In the wake of the romaine E. coli outbreak earlier this year, Walmart is upping its traceability standards for suppliers of fresh, leafy greens through its new blockchain-enabled Walmart Food Traceability Initiative.
After an 18-month pilot program in collaboration with IBM, the company is requiring its suppliers of leafy green vegetables to input digital, end-to-end traceability event information into the blockchain database IBM Food Trust network by this time next year.
By using blockchain, the initiative aims to reduce the amount of time it takes to track a food item from a store back to the source in a matter of seconds, rather than days or sometimes weeks. Walmart has championed blockchain because it allows for digitized sharing of data in a secure and trusted way.
Walmart and Sam’s Club sent letters to suppliers on Sept. 24 announcing the change, which will be enforced in two phases. Direct suppliers will be required to conform to one-step back traceability on the blockchain network by Jan. 31, 2019, and end-to-end traceability back to the farm by Sept. 30, 2019.
“Customers trust us to help them put quality food on their tables for themselves and their families,” Charles Redfield, EVP of food for Walmart U.S., said in a statement. “We have to go further than offering great food at an everyday low price. Our customers need to know they can trust us to help ensure that food is safe. These new requirements will help us do just that.”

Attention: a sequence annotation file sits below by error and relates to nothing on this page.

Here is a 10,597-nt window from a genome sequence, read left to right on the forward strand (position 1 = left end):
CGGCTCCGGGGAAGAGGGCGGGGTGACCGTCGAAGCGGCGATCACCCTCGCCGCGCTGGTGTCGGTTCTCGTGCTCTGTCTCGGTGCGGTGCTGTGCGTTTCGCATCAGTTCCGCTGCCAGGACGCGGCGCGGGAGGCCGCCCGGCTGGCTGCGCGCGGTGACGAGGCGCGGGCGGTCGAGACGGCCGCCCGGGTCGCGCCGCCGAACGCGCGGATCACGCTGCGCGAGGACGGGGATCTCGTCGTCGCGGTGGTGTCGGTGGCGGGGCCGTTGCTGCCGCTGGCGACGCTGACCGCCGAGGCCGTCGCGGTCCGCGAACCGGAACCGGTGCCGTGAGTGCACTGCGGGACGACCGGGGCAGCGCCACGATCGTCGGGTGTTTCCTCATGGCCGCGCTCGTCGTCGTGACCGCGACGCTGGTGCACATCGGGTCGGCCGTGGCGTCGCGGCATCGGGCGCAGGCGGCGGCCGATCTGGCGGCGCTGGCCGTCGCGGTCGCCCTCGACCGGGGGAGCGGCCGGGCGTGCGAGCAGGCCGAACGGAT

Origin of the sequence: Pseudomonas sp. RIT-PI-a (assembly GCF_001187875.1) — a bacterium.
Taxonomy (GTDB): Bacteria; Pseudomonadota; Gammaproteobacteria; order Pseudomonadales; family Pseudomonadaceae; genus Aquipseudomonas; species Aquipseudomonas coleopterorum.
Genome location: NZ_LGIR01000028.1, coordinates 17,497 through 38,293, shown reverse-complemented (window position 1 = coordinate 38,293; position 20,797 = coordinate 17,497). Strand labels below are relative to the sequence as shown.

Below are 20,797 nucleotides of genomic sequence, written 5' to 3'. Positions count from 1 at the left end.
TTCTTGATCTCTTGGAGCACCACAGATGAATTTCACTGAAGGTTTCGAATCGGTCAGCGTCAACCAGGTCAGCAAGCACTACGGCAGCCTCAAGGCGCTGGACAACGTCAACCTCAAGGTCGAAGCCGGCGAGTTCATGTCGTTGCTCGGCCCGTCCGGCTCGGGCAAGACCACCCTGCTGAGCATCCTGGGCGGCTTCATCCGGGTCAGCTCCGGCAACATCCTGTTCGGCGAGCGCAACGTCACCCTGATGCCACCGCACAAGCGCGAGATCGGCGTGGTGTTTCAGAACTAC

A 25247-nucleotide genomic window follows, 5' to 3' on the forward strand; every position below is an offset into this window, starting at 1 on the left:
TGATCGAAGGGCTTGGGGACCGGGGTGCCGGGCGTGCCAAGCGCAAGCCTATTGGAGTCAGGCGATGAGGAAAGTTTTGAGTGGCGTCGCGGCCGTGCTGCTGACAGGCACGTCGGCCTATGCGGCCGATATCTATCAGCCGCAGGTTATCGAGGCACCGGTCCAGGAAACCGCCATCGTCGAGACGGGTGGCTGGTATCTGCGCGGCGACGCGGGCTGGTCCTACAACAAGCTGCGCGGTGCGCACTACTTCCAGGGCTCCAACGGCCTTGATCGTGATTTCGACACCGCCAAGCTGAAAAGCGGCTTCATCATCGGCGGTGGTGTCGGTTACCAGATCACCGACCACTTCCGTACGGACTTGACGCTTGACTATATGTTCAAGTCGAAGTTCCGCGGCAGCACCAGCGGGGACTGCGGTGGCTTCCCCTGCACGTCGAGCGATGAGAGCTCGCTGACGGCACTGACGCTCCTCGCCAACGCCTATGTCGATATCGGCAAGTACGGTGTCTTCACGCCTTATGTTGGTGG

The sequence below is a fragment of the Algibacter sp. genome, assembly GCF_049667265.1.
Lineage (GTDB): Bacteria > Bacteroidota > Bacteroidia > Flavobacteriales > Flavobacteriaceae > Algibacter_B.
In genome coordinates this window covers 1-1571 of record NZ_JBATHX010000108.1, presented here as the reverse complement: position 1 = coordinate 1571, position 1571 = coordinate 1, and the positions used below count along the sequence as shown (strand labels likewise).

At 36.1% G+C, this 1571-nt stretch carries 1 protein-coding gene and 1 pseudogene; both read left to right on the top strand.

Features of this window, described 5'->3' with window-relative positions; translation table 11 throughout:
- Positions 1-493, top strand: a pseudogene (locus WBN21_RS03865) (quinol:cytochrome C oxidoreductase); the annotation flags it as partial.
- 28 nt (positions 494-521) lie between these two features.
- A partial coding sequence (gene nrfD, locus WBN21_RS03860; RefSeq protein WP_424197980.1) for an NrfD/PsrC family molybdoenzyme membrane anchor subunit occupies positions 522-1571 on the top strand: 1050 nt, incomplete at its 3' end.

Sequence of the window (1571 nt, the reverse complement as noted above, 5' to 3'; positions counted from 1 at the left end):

The Walmart Food Traceability Initiative is not the retailer’s first effort to track the safety and freshness of produce. Earlier this year, Walmart debuted its Eden technology, designed to improve the quality and flow of fresh food from farm to shelf. The technology utilizes a digital library of food standards set by the United States Department of Agriculture via a suite of apps that allow associates to monitor and care for fresh produce that is waiting to be shipped from distribution centers.
In its letter to suppliers, Walmart referenced the outbreak of E. coli linked to romaine lettuce earlier this year as a reason for launching. The outbreak resulted in 210 confirmed cases, 96 hospitalizations and five deaths, according to the retailer, and although the Food and Drug Administration and Centers for Disease Control and Prevention (CDC) were able to report that the illness came from the Yuma growing region, the industry was unable to quickly determine which lots were affected.
“It was difficult for consumers to know how to determine where their lettuce was grown,” Frank Yiannas, VP of food safety for Walmart, said in a statement. “None of the bags of salad had ‘Yuma, Ariz.,’ on them. In the future, using the technology we’re requiring, a customer could potentially scan a bag of salad and know with certainty where it came from.”
By using blockchain technology, Walmart said it plans to speed up identifying, researching and reacting to food safety situations, bringing open and transparent information to the food industry.
“Enhanced ability to trace a contaminated food back to its source will help government agencies and companies to identify the source of a foodborne disease outbreak, coordinate more effective recalls of foods thought to be contaminated, and learn where past problems began,” said Robert Tauxe, director of CDC’s Division of Foodborne, Waterborne and Environmental Diseases. “We think these steps will strengthen future prevention efforts and better protect the public’s health from the threat of foodborne illness.”
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